their work Win­ners of the an­nual po­etry se­ries’ Col­lege Con­test read from

Pasatiempo - - NEWS - Jen­nifer Levin

Ba­sia Miller be­gan writ­ing po­etry shortly af­ter re­tir­ing from a 20-year teach­ing ca­reer at St. John’s Col­lege. She was trans­lat­ing some French po­etry when she de­cided to do more than dab­ble with her own cre­ative urges. She started au­dit­ing classes at Santa Fe Com­mu­nity Col­lege and got in­volved with the lo­cal po­etry scene in town by at­tend­ing monthly open-mic nights at Teatro Paraguas. “It’s a won­der­ful, warm com­mu­nity,” Miller told Pasatiempo . “I’m happy to be a mem­ber of it.” Now Miller and three other as­pir­ing po­ets who at­tend higher-ed­u­ca­tion in­sti­tu­tions in Santa Fe have won the Muse Times Two Po­etry Se­ries Col­lege Con­test. On Sun­day, March 29, Miller reads at Col­lected Works Book­store with Dara Elerath, a sec­ond-year stu­dent in the In­sti­tute of Amer­i­can In­dian Arts’ Mas­ter of Fine Arts pro­gram; Ser­afima Fedorova, a fresh­man from the Santa Fe Uni­ver­sity of Art and De­sign’s cre­ative-writ­ing pro­gram; and Sa­man­tha Ar­doin, a ju­nior at St. John’s Col­lege.

“The win­ners seem to rep­re­sent their in­di­vid­ual schools in some ar­che­typal way,” said Carol Moldaw, co-co­or­di­na­tor of the po­etry se­ries. The in­spi­ra­tion for the con­test, now in its sec­ond year, was a sim­i­lar con­test held among the Five Col­leges of West­ern Mas­sachusetts (UMass, Amherst, Hamp­shire, Smith, and Mount Holyoke). “Hold­ing a con­test like this here seemed like a great ad­di­tion to the mission of Muse Times Two, which we do with a grant from the Wit­ter Byn­ner Foun­da­tion for Po­etry. I feel like all the col­leges have stu­dents who are in­ter­ested in writ­ing, but the pop­u­la­tions are very sep­a­rate; they all have their own lit­tle cul­tures. It’s won­der­ful to be able to bring them to­gether this way.” Each col­lege has its own in­ter­nal se­lec­tion process and then sub­mits three fi­nal­ists to the con­test. Moldaw and Dana Levin, founder of the se­ries and a pro­fes­sor at SFUAD, se­lect the four hon­orees. To avoid any con­flicts, Moldaw reads the en­tries from St. John’s and SFUAD, while Levin reads those from SFCC and IAIA.

Of Miller’s work, Levin said, “What I liked about th­ese po­ems is that they were re­ally at­ten­tive to the an­i­mal world, and there was at­ten­tion to the sound of words and to slant rhyme” — words that al­most rhyme, such as “or­ange” and “sy­ringe.” It seemed to Levin that by med­i­tat­ing on the an­i­mal world, Miller learned about her­self and about life cy­cles. “I just ap­pre­ci­ated that mode. She has a great sense of im­age. One of the po­ems, ‘Stray Cat,’ be­gins, ‘She haunts the twi­light, like phos­pho­rus/haunts empty places where fish have passed/leav­ing only a skele­ton of mem­ory.’ ”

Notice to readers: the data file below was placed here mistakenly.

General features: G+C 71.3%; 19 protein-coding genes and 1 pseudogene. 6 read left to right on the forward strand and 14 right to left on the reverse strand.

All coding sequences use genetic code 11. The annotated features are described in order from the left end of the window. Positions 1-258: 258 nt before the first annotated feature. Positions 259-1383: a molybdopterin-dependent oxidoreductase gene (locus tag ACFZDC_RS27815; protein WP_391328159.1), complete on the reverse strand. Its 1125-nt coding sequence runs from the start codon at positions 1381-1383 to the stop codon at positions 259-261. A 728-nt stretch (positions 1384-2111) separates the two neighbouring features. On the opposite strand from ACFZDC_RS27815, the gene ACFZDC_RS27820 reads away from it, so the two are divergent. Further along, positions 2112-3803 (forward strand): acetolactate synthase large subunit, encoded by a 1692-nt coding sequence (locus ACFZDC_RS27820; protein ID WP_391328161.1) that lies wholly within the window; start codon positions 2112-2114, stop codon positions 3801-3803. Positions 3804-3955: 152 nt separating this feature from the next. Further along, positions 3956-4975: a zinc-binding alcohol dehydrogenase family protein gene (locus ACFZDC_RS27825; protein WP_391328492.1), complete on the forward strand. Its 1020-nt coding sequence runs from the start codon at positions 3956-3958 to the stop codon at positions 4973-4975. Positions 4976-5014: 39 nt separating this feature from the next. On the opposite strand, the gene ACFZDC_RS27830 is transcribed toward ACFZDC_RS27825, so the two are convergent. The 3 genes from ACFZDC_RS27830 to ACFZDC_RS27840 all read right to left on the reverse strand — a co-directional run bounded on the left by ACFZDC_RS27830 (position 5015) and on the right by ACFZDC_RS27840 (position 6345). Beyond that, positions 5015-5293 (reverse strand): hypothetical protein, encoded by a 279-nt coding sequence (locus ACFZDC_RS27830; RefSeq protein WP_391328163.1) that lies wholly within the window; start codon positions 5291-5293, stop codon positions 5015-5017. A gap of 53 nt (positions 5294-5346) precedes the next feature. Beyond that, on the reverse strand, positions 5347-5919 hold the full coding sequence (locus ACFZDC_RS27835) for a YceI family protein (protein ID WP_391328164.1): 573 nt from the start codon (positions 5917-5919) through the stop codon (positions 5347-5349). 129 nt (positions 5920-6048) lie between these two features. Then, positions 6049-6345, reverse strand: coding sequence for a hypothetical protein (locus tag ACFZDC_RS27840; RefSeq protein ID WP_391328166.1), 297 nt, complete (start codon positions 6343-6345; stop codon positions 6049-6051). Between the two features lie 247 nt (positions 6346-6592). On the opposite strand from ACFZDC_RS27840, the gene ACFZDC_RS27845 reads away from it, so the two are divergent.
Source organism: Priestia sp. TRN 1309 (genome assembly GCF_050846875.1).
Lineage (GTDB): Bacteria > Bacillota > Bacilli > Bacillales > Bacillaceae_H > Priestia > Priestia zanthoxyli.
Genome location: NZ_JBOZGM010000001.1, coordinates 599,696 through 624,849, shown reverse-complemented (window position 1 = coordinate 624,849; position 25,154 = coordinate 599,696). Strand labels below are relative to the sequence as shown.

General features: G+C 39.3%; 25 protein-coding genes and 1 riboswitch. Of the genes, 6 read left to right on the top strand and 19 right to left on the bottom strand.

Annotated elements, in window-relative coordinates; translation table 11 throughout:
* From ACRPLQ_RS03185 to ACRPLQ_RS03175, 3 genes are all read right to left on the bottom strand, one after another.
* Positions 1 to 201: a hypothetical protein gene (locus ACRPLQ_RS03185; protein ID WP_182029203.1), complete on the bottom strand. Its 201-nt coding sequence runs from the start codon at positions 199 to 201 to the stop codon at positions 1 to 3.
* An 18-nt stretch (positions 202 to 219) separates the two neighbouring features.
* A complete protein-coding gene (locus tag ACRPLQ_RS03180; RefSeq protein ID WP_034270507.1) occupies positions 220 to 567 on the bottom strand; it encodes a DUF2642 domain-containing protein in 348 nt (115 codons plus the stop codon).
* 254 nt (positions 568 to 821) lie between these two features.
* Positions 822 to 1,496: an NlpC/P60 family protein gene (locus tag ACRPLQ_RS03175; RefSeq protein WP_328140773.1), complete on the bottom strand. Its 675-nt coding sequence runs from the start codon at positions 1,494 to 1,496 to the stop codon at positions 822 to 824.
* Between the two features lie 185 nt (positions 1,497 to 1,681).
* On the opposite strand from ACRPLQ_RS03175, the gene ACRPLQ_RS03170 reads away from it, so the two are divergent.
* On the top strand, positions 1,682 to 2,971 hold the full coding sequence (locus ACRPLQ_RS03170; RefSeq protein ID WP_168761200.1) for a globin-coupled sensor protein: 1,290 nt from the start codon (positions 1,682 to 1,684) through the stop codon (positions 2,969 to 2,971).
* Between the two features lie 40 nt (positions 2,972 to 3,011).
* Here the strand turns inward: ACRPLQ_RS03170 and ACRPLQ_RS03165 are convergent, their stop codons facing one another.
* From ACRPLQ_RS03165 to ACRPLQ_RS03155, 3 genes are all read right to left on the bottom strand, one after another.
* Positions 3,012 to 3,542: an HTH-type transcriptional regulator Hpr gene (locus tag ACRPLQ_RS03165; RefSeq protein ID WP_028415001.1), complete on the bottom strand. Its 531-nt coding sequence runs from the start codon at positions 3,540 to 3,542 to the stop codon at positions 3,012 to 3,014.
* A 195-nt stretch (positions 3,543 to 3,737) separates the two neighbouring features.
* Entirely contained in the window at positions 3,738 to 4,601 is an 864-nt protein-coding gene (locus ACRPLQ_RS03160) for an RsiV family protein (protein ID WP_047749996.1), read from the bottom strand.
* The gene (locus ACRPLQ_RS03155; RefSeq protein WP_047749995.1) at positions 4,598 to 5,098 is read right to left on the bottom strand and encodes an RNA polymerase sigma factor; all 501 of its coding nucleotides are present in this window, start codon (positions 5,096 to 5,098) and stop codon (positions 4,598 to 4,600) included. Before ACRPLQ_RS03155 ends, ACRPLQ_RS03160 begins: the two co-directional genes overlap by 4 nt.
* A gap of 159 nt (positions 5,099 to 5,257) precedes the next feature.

“My sub­ject mat­ter is pretty much all over the place,” Miller said. “I’m only just learn­ing, so I take it where it ends up. I have a mood or an ex­pe­ri­ence that I want to turn into some­thing, not just cap­ture and record it. I want to shape the ex­pe­ri­ence and put it into words so it’s ac­ces­si­ble to other peo­ple.”

Elerath, Levin said, also fo­cuses on na­ture and an­i­mals and has a gift for im­age mak­ing. “She has a long poem called ‘Self-Por­trait as Div­ing Bell Spi­der.’ It’s a per­sona poem writ­ten from the voice of the spi­der that also en­gages the reader. I loved the ti­tle and the con­ver­sa­tional way it be­gins: ‘Maybe it’s un­re­mark­able/ the life I’ve lived/It’s true not much has hap­pened/ In spring I an­chored my web/in a tan­gle of eel­grass/ What­ever en­tered I ate/or mated with/But tell me, what kind of story/were you ex­pect­ing?’ It just goes on and on about this weird spi­der that lives un­der­wa­ter in a bell of air. I thought it was cool, and she has the abil­ity to sus­tain a long poem about one thing and keep it in­ter­est­ing, which is hard to do.”